Reporting of race and ethnicity in breast cancer research: room for improvement.
Health disparities in breast cancer outcomes according to race/ethnicity are well documented. Randomized clinical trials (RCT) offer an opportunity to evaluate differences in disease biology and response to therapy that may contribute to disparities. We conducted a PubMed search to identify all English language original reports of breast cancer RCT from October 2001 to October 2006. The primary outcomes of interest were reporting of accrual and results by race or ethnicity of trial subjects. We evaluated the correlation between study characteristics and reporting of race/ethnicity. A total of 197 eligible trials were identified among 29 journals. Accrual was reported by race in 17% of studies and results analyzed by race in only 2%. Reporting of race was associated with National Cancer Institute funding (38 vs. 13%, P = 0.001), US cooperative group trials (52 vs. 13%, P < 0.0001), trials with US sites (43 vs. 5%, P < 0.0001), and trials enrolling > 500 subjects (24 vs. 12%, P = 0.055). Pharmaceutical industry funding, # of centers, stage of disease, nature of experimental intervention and study outcomes were not associated with reporting of race. Among US studies reporting trial accrual by race/ethnicity, the mean accrual distribution was 81% white, 7.6% black, 9.6% Asian, and 7.2% Hispanic subjects. The majority of breast cancer RCT fail to report the race/ethnicity of participants. Low accrual of black subjects and failure to report accrual and outcomes by race in RCT may contribute to difficulty in understanding and overcoming health disparities in breast cancer.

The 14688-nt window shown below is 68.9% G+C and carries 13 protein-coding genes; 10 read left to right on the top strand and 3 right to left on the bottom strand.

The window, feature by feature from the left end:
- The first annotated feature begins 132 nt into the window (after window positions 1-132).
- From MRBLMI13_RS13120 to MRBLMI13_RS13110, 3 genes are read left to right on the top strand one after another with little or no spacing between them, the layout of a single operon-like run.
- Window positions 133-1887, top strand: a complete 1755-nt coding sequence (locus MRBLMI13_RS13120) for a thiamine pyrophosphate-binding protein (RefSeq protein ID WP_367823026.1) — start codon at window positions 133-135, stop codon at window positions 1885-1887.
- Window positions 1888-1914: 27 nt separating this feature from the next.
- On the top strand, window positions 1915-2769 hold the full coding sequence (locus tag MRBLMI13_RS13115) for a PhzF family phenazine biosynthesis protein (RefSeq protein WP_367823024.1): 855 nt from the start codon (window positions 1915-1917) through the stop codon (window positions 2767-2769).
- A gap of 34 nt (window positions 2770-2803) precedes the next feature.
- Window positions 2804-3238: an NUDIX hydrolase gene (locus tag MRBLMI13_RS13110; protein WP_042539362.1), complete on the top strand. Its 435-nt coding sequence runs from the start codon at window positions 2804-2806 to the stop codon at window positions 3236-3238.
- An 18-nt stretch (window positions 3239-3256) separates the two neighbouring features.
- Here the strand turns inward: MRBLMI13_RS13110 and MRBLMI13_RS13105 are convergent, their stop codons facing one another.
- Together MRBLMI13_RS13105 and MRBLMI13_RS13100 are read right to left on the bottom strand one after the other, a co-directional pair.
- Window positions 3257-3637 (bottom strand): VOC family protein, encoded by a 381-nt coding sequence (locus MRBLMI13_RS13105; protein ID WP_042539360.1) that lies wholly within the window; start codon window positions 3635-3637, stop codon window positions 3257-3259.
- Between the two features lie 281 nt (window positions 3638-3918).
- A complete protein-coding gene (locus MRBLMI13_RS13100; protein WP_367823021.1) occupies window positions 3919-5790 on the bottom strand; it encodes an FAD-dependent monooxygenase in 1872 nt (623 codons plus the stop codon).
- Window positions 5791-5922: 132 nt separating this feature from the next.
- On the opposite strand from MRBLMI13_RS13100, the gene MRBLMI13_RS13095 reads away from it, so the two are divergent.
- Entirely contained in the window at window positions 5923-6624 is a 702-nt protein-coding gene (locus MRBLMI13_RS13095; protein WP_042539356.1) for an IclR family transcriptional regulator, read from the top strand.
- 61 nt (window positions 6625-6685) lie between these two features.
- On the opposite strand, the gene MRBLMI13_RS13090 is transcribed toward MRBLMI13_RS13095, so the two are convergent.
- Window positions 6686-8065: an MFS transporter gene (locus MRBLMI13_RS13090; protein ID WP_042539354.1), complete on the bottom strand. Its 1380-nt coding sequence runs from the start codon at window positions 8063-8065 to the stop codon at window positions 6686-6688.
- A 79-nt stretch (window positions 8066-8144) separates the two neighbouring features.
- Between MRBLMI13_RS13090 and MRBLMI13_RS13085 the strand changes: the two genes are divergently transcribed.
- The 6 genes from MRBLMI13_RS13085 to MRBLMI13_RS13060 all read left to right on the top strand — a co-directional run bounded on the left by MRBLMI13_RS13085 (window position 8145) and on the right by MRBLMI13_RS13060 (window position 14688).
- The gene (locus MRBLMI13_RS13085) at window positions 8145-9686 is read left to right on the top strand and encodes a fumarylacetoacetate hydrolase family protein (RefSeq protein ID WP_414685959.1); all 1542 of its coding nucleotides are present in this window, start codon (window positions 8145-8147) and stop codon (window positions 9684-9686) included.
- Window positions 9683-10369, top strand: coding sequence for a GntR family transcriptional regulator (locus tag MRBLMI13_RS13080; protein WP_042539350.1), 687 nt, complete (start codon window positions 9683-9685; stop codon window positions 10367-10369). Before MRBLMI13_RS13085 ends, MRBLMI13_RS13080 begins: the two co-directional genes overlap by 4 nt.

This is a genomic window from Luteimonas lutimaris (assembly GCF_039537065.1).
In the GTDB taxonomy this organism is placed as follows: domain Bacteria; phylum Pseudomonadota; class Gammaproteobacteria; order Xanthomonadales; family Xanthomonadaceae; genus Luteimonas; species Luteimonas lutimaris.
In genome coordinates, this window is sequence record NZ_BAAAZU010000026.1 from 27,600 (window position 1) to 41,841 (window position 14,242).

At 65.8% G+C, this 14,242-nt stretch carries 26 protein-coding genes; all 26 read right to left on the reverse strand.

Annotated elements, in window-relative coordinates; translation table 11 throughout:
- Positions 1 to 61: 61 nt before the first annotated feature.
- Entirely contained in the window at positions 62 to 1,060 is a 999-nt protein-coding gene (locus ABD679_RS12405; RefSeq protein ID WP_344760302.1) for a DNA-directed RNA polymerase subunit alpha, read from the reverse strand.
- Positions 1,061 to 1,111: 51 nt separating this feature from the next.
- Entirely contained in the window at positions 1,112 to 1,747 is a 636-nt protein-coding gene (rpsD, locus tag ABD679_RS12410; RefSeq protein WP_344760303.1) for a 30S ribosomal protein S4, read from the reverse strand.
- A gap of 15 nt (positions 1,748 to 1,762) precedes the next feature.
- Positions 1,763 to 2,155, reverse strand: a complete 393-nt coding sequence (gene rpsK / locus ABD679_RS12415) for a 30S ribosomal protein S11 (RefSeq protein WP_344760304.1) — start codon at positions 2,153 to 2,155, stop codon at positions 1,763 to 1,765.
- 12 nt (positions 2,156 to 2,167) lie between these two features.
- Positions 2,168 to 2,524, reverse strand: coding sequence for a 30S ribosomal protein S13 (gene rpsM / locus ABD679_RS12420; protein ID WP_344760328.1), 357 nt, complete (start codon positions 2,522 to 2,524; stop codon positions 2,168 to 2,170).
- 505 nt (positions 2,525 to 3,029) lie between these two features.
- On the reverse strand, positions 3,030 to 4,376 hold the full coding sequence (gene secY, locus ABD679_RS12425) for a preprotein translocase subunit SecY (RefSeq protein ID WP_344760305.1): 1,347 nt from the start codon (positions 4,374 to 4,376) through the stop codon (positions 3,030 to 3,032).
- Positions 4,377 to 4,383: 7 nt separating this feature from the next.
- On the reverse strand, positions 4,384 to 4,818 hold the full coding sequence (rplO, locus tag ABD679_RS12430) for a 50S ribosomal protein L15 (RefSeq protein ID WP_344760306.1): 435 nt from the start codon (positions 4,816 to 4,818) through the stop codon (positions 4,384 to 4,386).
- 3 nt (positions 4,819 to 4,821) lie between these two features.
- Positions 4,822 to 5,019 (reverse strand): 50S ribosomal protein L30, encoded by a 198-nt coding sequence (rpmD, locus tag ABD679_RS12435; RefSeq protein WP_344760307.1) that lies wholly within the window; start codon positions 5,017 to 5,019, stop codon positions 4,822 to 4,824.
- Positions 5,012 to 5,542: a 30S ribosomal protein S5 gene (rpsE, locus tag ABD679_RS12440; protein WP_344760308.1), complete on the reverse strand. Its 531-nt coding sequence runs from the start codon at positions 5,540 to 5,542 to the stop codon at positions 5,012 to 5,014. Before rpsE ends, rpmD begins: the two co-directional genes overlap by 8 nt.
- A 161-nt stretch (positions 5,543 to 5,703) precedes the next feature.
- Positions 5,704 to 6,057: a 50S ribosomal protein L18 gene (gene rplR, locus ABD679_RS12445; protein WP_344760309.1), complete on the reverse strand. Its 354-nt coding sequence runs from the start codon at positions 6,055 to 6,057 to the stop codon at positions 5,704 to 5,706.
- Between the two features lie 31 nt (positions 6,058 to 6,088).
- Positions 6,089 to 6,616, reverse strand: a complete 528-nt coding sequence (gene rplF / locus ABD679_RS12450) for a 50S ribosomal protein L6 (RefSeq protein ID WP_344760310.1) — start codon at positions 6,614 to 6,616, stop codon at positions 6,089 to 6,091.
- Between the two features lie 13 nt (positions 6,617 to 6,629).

Mitchell, KW; Carey, LA; Peppercorn, J
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